The more I study love–for God and others–the more I realize how short I fall. <insert short jokes here>
Seriously, I have come face to face over the last few months with myself. And it ain’t pretty. With all my heart I desire to reflect the love of Christ to those around me, but I keep falling into those traps of selfishness, pride, and insecurity. God’s Word is our plumb line, our true north, the standard by which we measure ourselves. And according to His definition of love, I’ve got a long way to go:
“Love is patient, love is kind. It does not envy, it does not boast, it is not proud. It is not rude, it is not self-seeking, it is not easily angered, it keeps no record of wrongs. Love does not delight in evil but rejoices with the truth. It always protects, always trusts, always hopes, always perseveres. Love never fails” (1 Corinthians 13:1-8a, NIV 84).
As I have searched God’s Word over the last few months, I have come to understand one very important truth: I can’t love like that. I’ve tried. I finally have come to terms with it. I’ve spent the last four months trying to grow in love, and then it hit me! I don’t grow in love by focusing on love. I grow in love by focusing on Jesus.
Growing in Love
Love is the fruit of the Holy Spirit of God. It’s not an emotion, it’s not a good feeling, it’s not something that comes and goes; it’s not something we manufacture or something we decide upon.
“But the fruit of the Spirit is love, joy, peace, patience, kindness, goodness, faithfulness, gentleness, and self-control” (Galatians 5:22-23).
Love is the fruit of the Holy Spirit within us. Notice the word fruit is singular. In the Greek, the word is karpos, which means “the fruit of trees, the fruit of one’s loins, or metaphorically, that which originates or comes from something, an effect, a result.” In other words, if the Spirit of God dwells within you, a believer, then the fruit is the effect or result of the presence of the Holy Spirit within. He doesn’t come to us in only joy and kindness, or just love to some and goodness to others. The Holy Spirit produces one fruit in each of us, and we have all of Him that we need.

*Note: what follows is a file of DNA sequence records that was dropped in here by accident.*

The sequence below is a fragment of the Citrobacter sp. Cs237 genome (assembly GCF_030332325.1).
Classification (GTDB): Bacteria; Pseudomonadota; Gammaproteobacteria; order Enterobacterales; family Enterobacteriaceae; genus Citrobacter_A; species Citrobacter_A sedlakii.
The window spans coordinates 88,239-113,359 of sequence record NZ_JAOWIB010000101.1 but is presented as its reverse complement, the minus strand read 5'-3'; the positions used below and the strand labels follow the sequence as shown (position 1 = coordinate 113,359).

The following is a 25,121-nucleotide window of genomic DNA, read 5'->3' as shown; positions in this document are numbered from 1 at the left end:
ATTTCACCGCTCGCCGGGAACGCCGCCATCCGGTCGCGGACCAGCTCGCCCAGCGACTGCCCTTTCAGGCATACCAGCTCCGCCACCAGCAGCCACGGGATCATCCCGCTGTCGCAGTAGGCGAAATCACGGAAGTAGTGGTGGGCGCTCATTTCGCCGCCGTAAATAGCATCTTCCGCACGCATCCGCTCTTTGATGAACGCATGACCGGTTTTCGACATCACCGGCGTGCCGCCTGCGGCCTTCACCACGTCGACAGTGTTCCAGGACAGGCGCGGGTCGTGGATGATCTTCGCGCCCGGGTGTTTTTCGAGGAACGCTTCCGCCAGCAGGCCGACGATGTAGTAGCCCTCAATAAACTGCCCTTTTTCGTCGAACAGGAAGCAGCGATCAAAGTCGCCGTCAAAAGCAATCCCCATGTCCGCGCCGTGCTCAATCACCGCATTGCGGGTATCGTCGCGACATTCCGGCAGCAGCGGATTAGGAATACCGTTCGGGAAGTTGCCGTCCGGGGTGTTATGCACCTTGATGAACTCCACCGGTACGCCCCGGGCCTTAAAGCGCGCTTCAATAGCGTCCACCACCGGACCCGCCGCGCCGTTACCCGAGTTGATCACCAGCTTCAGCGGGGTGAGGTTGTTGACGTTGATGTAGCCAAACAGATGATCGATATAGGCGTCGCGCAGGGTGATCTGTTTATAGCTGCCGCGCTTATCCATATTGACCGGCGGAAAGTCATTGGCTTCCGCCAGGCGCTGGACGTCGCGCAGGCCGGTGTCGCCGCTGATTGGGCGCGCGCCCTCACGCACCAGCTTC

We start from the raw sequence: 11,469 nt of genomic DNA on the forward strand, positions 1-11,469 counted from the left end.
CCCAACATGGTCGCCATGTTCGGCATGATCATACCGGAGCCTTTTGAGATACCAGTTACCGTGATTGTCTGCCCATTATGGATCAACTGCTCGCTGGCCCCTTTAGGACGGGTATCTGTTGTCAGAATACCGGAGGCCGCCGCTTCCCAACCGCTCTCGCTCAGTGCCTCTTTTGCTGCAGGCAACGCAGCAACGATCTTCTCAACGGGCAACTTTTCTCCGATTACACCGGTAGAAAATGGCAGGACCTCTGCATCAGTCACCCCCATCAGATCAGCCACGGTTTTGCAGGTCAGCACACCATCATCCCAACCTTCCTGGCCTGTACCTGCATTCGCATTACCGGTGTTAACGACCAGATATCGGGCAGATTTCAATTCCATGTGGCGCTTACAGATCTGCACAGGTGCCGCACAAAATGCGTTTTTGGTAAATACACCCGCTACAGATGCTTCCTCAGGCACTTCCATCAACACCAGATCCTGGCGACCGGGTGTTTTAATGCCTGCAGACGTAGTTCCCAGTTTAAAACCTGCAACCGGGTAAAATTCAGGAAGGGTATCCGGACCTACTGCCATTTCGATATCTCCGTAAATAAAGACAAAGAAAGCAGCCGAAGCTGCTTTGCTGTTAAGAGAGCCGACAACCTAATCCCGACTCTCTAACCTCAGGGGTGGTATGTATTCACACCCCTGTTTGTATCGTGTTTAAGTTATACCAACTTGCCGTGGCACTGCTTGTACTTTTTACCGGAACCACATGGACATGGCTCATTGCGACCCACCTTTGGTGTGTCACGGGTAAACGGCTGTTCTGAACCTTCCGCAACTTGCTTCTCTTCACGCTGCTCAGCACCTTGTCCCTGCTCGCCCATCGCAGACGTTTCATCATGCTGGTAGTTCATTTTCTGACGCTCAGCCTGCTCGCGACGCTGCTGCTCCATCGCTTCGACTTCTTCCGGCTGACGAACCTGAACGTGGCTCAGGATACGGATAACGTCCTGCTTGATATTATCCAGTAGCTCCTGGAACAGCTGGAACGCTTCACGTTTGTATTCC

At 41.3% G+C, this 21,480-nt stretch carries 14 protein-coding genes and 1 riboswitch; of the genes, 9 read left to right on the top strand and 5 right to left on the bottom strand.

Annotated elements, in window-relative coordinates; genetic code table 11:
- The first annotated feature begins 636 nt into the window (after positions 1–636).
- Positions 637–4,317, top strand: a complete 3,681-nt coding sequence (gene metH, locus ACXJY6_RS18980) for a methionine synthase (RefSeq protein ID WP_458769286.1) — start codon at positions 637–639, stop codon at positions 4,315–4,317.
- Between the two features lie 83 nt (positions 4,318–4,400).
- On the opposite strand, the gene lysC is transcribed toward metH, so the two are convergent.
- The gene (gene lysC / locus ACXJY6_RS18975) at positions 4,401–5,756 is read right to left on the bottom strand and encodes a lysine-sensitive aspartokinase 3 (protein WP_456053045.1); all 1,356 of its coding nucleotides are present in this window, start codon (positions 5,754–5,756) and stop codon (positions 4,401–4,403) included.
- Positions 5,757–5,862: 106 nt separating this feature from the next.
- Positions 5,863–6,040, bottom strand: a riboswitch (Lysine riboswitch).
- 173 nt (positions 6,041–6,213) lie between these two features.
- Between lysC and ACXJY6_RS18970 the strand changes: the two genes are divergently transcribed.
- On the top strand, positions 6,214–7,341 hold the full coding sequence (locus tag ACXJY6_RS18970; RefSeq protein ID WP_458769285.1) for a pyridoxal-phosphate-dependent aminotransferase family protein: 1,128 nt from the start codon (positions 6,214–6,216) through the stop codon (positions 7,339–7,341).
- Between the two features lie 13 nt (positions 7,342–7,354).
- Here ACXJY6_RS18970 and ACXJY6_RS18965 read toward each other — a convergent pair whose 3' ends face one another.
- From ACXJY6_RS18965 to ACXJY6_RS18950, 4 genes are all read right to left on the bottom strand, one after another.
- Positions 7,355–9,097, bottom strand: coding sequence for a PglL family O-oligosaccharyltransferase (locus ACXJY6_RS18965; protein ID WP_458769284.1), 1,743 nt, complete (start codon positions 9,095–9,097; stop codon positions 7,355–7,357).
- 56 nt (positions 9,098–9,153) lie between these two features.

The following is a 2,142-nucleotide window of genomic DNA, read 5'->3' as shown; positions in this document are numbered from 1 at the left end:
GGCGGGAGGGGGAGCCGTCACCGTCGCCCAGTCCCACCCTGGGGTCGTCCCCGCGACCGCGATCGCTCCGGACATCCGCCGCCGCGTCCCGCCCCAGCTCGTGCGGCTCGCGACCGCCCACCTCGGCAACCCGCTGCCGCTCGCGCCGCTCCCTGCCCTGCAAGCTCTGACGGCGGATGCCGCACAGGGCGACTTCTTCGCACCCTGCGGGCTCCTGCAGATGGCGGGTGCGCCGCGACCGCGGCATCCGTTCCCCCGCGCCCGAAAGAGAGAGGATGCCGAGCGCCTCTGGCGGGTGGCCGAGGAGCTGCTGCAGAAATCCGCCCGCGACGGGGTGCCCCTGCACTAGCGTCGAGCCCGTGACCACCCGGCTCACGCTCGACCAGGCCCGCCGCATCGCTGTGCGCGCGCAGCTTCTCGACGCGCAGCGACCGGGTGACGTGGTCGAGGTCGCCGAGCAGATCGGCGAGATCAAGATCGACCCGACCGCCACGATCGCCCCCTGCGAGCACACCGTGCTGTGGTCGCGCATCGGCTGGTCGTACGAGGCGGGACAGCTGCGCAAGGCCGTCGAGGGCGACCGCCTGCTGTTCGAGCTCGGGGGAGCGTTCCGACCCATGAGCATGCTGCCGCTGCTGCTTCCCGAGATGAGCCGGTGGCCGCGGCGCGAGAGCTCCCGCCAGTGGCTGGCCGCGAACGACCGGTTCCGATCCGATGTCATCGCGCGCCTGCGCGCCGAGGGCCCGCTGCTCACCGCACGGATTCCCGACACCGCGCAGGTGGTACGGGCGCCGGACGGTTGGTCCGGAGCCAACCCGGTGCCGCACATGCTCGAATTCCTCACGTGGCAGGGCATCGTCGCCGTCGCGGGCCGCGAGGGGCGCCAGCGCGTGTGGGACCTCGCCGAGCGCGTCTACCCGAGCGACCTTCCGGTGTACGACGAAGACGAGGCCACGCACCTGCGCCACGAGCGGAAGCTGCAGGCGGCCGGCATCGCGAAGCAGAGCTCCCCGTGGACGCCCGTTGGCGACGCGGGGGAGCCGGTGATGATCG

The problem is that we have a sinful nature residing in us, too. The above passage begins with Paul urging his readers to “live by the Spirit and you will not gratify the desires of the sinful nature” (Galatians 5:16). We have to choose which one will lead. Our job is to cooperate with the Spirit of God and allow Him to live His love through us. So how do we do that?
Crucify the Flesh
First, we have to crucify the flesh. Jesus said we were to take up our cross and follow Him (Matthew 16:24). Paul said he had been crucified in Christ and that he no longer lived to himself, but Christ lived in Him (Galatians 2:20). He goes on in Galatians chapter 5 to say this:
“Those who belong to Christ Jesus have crucified the sinful nature with it passions and desires” (Galatians 5:24).
We have to make a daily decision to deny our flesh by not feeding it what it wants. That’s why I can’t love. My flesh wants to envy, boast, and be proud. My sinful nature is self-seeking and easily angered.
So, I can’t love properly, but I can choose to deny those unloving, sinful desires. Here’s a key to doing that:
“Those who live according to the sinful nature have their minds set on what that nature desires; but those who live in accordance with the Spirit have their minds set on what the Spirit desires” (Romans 8:5).
Did you get that? It’s all about what we set our minds on. If I choose to dwell on prideful thoughts, jealousy, or anger, then I allow the flesh to lead me and I won’t bear much love in my life. But I can choose to “take captive every thought to make it obedient to Christ” (2 Corinthians 10:5).
Cooperate with the Spirit
Second, we must cooperate with the Spirit:
Since we live by the Spirit, let us keep in step with the Spirit” (Galatians 5:24-25).
So, to keep in step with the Spirit, we have to set our minds on what the Spirit desires. So what does the Spirit desire? I believe the Spirit longs for us to be fully devoted to God.
“I am the vine; you are the branches. If a man remains in me and I in Him, he will bear much fruit; apart from me you can do nothing’ (John 15:5).
To remain in Him means that we abide with Him and dwell in His presence. That starts with our personal relationship with the Lord. We can’t just be religious and think we will walk in love. To remain somewhere means we started out there, and we stay there. But apart from Him (when we get in the flesh and do our own thing) we accomplish nothing.
That’s why I can’t love on my own. And neither can you. But what we can do is resist the sinful nature with its desires and surrender to the Holy Spirit. We can abide in the Vine by spending time with the Lord every day, reading and studying the Word, praying, worshiping, and fellowshiping with other believers.
“A new command I give you: Love one another. As I have loved you, so you must love one another” (John 13:34).
He’s given us a command we can’t obey in the flesh, but thank God: He can love through a heart surrendered to Him.